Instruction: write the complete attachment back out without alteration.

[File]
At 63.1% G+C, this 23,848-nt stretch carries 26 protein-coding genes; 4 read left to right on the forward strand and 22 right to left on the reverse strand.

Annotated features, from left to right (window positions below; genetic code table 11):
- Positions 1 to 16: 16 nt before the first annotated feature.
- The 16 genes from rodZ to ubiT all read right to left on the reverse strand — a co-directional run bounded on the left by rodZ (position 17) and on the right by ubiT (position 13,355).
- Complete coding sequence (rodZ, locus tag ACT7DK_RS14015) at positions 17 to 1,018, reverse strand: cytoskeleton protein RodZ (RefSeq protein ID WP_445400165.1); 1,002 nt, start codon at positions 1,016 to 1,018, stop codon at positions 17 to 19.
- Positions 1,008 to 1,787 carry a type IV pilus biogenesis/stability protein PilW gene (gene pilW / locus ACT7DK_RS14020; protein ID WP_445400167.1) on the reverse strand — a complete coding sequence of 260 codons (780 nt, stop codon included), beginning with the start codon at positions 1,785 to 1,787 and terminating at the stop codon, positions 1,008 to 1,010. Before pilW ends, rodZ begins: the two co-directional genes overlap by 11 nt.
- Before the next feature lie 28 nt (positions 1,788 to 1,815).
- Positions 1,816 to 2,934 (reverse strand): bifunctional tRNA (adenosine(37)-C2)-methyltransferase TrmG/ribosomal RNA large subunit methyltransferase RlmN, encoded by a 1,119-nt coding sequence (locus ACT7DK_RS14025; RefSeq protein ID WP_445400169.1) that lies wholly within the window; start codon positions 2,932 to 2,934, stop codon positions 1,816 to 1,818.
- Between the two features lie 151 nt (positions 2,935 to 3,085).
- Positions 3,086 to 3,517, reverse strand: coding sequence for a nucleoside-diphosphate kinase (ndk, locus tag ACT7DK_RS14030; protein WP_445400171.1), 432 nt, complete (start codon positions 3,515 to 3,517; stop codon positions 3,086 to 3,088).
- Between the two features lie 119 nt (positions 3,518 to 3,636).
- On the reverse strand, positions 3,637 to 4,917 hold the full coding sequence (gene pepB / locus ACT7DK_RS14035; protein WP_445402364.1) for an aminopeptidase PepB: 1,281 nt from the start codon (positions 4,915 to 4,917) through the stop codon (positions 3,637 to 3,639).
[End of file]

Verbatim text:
At 63.1% G+C, this 23,848-nt stretch carries 26 protein-coding genes; 4 read left to right on the forward strand and 22 right to left on the reverse strand.

Annotated features, from left to right (window positions below; genetic code table 11):
- Positions 1 to 16: 16 nt before the first annotated feature.
- The 16 genes from rodZ to ubiT all read right to left on the reverse strand — a co-directional run bounded on the left by rodZ (position 17) and on the right by ubiT (position 13,355).
- Complete coding sequence (rodZ, locus tag ACT7DK_RS14015) at positions 17 to 1,018, reverse strand: cytoskeleton protein RodZ (RefSeq protein ID WP_445400165.1); 1,002 nt, start codon at positions 1,016 to 1,018, stop codon at positions 17 to 19.
- Positions 1,008 to 1,787 carry a type IV pilus biogenesis/stability protein PilW gene (gene pilW / locus ACT7DK_RS14020; protein ID WP_445400167.1) on the reverse strand — a complete coding sequence of 260 codons (780 nt, stop codon included), beginning with the start codon at positions 1,785 to 1,787 and terminating at the stop codon, positions 1,008 to 1,010. Before pilW ends, rodZ begins: the two co-directional genes overlap by 11 nt.
- Before the next feature lie 28 nt (positions 1,788 to 1,815).
- Positions 1,816 to 2,934 (reverse strand): bifunctional tRNA (adenosine(37)-C2)-methyltransferase TrmG/ribosomal RNA large subunit methyltransferase RlmN, encoded by a 1,119-nt coding sequence (locus ACT7DK_RS14025; RefSeq protein ID WP_445400169.1) that lies wholly within the window; start codon positions 2,932 to 2,934, stop codon positions 1,816 to 1,818.
- Between the two features lie 151 nt (positions 2,935 to 3,085).
- Positions 3,086 to 3,517, reverse strand: coding sequence for a nucleoside-diphosphate kinase (ndk, locus tag ACT7DK_RS14030; protein WP_445400171.1), 432 nt, complete (start codon positions 3,515 to 3,517; stop codon positions 3,086 to 3,088).
- Between the two features lie 119 nt (positions 3,518 to 3,636).
- On the reverse strand, positions 3,637 to 4,917 hold the full coding sequence (gene pepB / locus ACT7DK_RS14035; protein WP_445402364.1) for an aminopeptidase PepB: 1,281 nt from the start codon (positions 4,915 to 4,917) through the stop codon (positions 3,637 to 3,639).